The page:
Remote unit 90 connects to WSTN 200 through terrestrial cellular telephone antenna site 185 using radio link 180. Remote unit 90 could be any cellular telephone connected to a group channel. For example, remote unit 90 could be in use by a police unit traveling to a staging area within a city. The host network providing the terrestrial cellular telephone service to remote unit 90 can be of any type and use any analog or digital format such as frequency division multiple access (FDMA), time domain multiple access (TDMA), or code division multiple access (CDMA). Remote unit 90 comprises at least a transceiver for receiving and transmitting messages, and a processor for interpreting signaling information host network so that frequency, time slot, or other communications channel assignments can be made. Remote unit 90 may optionally include an encryption module to encrypt and de-encrypt messages. The transceiver, processor, and optional encryption and de-encryption module are well known to those of ordinary skill in the art as well as the hardware architecture coupling these elements.
Cellular telephone antenna site 185 can also be of any type. The antenna may be placed on a building or as a stand-alone tower. The only requirement of antenna site 185 is that it be capable of establishing a radio link to a cellular telephone such that messages from WSTN 200 can be transmitted to a cellular telephone and that messages from a cellular telephone can be transmitted along WSTN 200. How the cellular telephone antenna site physically receives information from the remote unit and transmits this along WSTN 200 as well as how the site receives information from WSTN 200 and transmits this to the remote unit is well known to those of ordinary skill in the art.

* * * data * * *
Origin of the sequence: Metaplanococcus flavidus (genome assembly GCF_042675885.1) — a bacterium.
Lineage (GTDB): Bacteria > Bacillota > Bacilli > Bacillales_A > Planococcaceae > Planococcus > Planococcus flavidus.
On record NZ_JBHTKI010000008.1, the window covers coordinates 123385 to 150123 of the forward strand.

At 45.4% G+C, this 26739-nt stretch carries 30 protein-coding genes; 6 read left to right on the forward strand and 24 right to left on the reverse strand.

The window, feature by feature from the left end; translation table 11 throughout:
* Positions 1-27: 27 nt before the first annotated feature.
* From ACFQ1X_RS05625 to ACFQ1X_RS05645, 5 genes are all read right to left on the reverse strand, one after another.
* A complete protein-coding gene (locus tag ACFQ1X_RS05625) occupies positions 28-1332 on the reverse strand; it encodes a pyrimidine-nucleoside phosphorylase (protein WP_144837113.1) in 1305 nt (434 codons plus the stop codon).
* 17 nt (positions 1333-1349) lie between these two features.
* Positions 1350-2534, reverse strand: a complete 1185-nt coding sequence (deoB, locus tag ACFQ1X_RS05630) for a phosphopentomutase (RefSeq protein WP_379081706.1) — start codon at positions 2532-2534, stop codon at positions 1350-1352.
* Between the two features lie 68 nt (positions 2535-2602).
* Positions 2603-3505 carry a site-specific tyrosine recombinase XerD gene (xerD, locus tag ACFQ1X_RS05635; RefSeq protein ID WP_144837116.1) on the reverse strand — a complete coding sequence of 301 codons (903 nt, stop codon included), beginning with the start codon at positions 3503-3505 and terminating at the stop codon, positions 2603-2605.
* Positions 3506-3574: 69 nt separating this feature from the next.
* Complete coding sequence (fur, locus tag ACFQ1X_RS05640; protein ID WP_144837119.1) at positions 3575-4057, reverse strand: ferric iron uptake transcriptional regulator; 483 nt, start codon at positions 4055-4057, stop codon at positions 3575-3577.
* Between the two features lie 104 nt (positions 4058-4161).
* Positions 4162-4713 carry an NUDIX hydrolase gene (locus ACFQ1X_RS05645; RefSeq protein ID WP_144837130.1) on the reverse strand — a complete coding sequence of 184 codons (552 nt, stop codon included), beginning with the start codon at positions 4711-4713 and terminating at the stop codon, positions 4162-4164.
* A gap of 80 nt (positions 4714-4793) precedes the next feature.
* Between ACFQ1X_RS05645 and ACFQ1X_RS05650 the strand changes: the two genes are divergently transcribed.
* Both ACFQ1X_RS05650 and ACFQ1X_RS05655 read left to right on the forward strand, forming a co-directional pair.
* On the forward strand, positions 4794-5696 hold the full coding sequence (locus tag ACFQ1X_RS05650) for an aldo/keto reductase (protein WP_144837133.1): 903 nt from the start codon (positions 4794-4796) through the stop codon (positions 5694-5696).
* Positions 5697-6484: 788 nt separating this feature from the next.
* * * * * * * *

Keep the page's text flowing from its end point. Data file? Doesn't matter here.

Remote unit 100 is a trunked radio unit which has established a temporary connection (patch) to WSTN 200 through radio link 190 to trunking station 195. Remote unit 100 can be any unit in a trunked radio system such as the type used by various police, fire, and other government entities. Remote unit 100 may optionally include an encryption module to encrypt and de-encrypt messages. Remote unit 100 is comprised of a transceiver for receiving and transmitting messages, a processor for interpreting signaling information from the trunking station, and an optional encryption module so that frequency, time slot, or other communications channel assignments can be made.
Trunking station 195 receives radio signals from remote unit 100 and patches these through to WSTN 200. Similarly, the trunking station also patches information from WSTN 200 through to remote user 100. The manner in which information is patched to and from WSTN 200 is well known to those of ordinary skill in the art.
Remote unit 80 is an wireline telephone device which maintains a direct connection to WSTN 200. The telephone device could be an ordinary analog rotary or touch-tone telephone, or could be a digital device such as modem or telefax machine. The telephone device may also employ an encryption module to encrypt and de-encrypt messages. The telephone device performs the normal functions of transmitting and receiving messages to and from a WSTN 200. This process is well known to those of ordinary skill in the art.
The group radio controller (GRC) 230 is coupled to WSTN 200 in order to receive messages from remote units 20 through 100. As previously described, all message traffic that originates from remote units 20 through 100 couples either directly or indirectly to WSTN 200. GRC 230 is the receiver of all traffic from the remote units which share the group channel. When message transmissions are received from any remote unit in the group via WSTN 200, GRC 230 transmits the message to the other remote units in the group. This process is referred to as "repeating". In the preferred embodiment, the GRC repeats messages from any remote unit to the other remote units.
GRC 230 also controls the access to a group channel. In a military application, for example, GRC 230 may be programmed to require each remote unit to enter an authentication code before access to the group channel is permitted. GRC 230 may also record the time that each remote unit is connected to the group channel as an input to the customer billing system.
Another function of GRC 230 may include the notification of remote units preassigned to a specific group that activity on the group channel is beginning. This feature is particularly useful during operations where remote units are spread across the earth and some units are required to be apprised of group activities regardless of the time of day. This notification can take the form of a page, automated phone call or message from GRC 230.